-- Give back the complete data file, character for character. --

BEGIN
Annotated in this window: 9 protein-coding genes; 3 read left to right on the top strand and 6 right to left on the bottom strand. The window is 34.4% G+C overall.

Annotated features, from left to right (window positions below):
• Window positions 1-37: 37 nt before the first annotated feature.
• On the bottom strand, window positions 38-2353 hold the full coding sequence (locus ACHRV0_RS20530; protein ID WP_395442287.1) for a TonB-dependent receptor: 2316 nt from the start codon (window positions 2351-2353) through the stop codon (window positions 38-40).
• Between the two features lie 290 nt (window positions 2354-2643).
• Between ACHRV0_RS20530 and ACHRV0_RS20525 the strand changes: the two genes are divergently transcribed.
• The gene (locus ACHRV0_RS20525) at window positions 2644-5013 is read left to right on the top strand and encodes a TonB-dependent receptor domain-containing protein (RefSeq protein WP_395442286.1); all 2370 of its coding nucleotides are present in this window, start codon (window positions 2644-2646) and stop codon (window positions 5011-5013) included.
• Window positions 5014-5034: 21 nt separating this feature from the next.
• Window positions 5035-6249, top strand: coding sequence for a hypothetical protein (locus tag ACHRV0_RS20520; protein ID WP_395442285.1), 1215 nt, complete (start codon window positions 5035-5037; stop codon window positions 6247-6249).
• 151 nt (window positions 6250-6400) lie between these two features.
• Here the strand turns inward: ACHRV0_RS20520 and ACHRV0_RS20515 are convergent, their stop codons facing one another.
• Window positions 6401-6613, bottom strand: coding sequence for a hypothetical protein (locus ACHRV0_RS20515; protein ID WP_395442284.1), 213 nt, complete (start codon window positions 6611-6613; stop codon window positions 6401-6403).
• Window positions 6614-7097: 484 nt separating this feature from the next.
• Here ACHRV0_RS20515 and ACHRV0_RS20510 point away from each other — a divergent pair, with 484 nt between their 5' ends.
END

Annotated in this window: 9 protein-coding genes; 3 read left to right on the top strand and 6 right to left on the bottom strand. The window is 34.4% G+C overall.

Annotated features, from left to right (window positions below):
• Window positions 1-37: 37 nt before the first annotated feature.
• On the bottom strand, window positions 38-2353 hold the full coding sequence (locus ACHRV0_RS20530; protein ID WP_395442287.1) for a TonB-dependent receptor: 2316 nt from the start codon (window positions 2351-2353) through the stop codon (window positions 38-40).
• Between the two features lie 290 nt (window positions 2354-2643).
• Between ACHRV0_RS20530 and ACHRV0_RS20525 the strand changes: the two genes are divergently transcribed.
• The gene (locus ACHRV0_RS20525) at window positions 2644-5013 is read left to right on the top strand and encodes a TonB-dependent receptor domain-containing protein (RefSeq protein WP_395442286.1); all 2370 of its coding nucleotides are present in this window, start codon (window positions 2644-2646) and stop codon (window positions 5011-5013) included.
• Window positions 5014-5034: 21 nt separating this feature from the next.
• Window positions 5035-6249, top strand: coding sequence for a hypothetical protein (locus tag ACHRV0_RS20520; protein ID WP_395442285.1), 1215 nt, complete (start codon window positions 5035-5037; stop codon window positions 6247-6249).
• 151 nt (window positions 6250-6400) lie between these two features.
• Here the strand turns inward: ACHRV0_RS20520 and ACHRV0_RS20515 are convergent, their stop codons facing one another.
• Window positions 6401-6613, bottom strand: coding sequence for a hypothetical protein (locus ACHRV0_RS20515; protein ID WP_395442284.1), 213 nt, complete (start codon window positions 6611-6613; stop codon window positions 6401-6403).
• Window positions 6614-7097: 484 nt separating this feature from the next.
• Here ACHRV0_RS20515 and ACHRV0_RS20510 point away from each other — a divergent pair, with 484 nt between their 5' ends.